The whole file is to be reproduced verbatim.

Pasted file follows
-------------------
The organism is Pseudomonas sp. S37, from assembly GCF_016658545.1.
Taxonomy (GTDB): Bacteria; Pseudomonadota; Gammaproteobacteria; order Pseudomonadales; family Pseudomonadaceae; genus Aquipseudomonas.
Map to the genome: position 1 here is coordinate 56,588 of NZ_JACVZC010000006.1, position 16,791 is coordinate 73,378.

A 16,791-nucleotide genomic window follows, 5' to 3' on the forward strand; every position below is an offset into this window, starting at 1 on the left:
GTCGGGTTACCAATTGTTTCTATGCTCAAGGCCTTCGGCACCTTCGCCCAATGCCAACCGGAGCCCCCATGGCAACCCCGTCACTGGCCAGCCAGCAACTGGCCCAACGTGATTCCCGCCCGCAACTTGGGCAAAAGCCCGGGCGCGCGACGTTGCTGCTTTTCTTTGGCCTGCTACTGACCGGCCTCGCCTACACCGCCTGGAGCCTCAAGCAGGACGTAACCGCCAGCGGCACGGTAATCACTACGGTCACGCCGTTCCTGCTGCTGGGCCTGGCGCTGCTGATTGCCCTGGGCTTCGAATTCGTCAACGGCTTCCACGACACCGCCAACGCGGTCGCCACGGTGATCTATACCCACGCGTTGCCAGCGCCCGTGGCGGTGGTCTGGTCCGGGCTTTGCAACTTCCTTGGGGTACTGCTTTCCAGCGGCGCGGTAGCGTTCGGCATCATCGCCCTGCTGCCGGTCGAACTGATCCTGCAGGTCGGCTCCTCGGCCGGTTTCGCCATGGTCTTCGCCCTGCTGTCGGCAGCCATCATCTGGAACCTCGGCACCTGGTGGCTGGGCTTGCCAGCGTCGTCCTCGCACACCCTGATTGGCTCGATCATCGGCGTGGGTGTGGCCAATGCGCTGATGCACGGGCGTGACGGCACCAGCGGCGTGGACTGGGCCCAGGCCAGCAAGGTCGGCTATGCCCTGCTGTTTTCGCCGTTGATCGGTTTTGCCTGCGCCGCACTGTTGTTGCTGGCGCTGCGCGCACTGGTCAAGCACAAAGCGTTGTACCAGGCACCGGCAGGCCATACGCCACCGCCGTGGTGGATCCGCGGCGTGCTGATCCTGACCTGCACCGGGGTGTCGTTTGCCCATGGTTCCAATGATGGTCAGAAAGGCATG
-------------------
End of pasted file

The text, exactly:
The organism is Pseudomonas sp. S37, from assembly GCF_016658545.1.
Taxonomy (GTDB): Bacteria; Pseudomonadota; Gammaproteobacteria; order Pseudomonadales; family Pseudomonadaceae; genus Aquipseudomonas.
Map to the genome: position 1 here is coordinate 56,588 of NZ_JACVZC010000006.1, position 16,791 is coordinate 73,378.

A 16,791-nucleotide genomic window follows, 5' to 3' on the forward strand; every position below is an offset into this window, starting at 1 on the left:
GTCGGGTTACCAATTGTTTCTATGCTCAAGGCCTTCGGCACCTTCGCCCAATGCCAACCGGAGCCCCCATGGCAACCCCGTCACTGGCCAGCCAGCAACTGGCCCAACGTGATTCCCGCCCGCAACTTGGGCAAAAGCCCGGGCGCGCGACGTTGCTGCTTTTCTTTGGCCTGCTACTGACCGGCCTCGCCTACACCGCCTGGAGCCTCAAGCAGGACGTAACCGCCAGCGGCACGGTAATCACTACGGTCACGCCGTTCCTGCTGCTGGGCCTGGCGCTGCTGATTGCCCTGGGCTTCGAATTCGTCAACGGCTTCCACGACACCGCCAACGCGGTCGCCACGGTGATCTATACCCACGCGTTGCCAGCGCCCGTGGCGGTGGTCTGGTCCGGGCTTTGCAACTTCCTTGGGGTACTGCTTTCCAGCGGCGCGGTAGCGTTCGGCATCATCGCCCTGCTGCCGGTCGAACTGATCCTGCAGGTCGGCTCCTCGGCCGGTTTCGCCATGGTCTTCGCCCTGCTGTCGGCAGCCATCATCTGGAACCTCGGCACCTGGTGGCTGGGCTTGCCAGCGTCGTCCTCGCACACCCTGATTGGCTCGATCATCGGCGTGGGTGTGGCCAATGCGCTGATGCACGGGCGTGACGGCACCAGCGGCGTGGACTGGGCCCAGGCCAGCAAGGTCGGCTATGCCCTGCTGTTTTCGCCGTTGATCGGTTTTGCCTGCGCCGCACTGTTGTTGCTGGCGCTGCGCGCACTGGTCAAGCACAAAGCGTTGTACCAGGCACCGGCAGGCCATACGCCACCGCCGTGGTGGATCCGCGGCGTGCTGATCCTGACCTGCACCGGGGTGTCGTTTGCCCATGGTTCCAATGATGGTCAGAAAGGCATG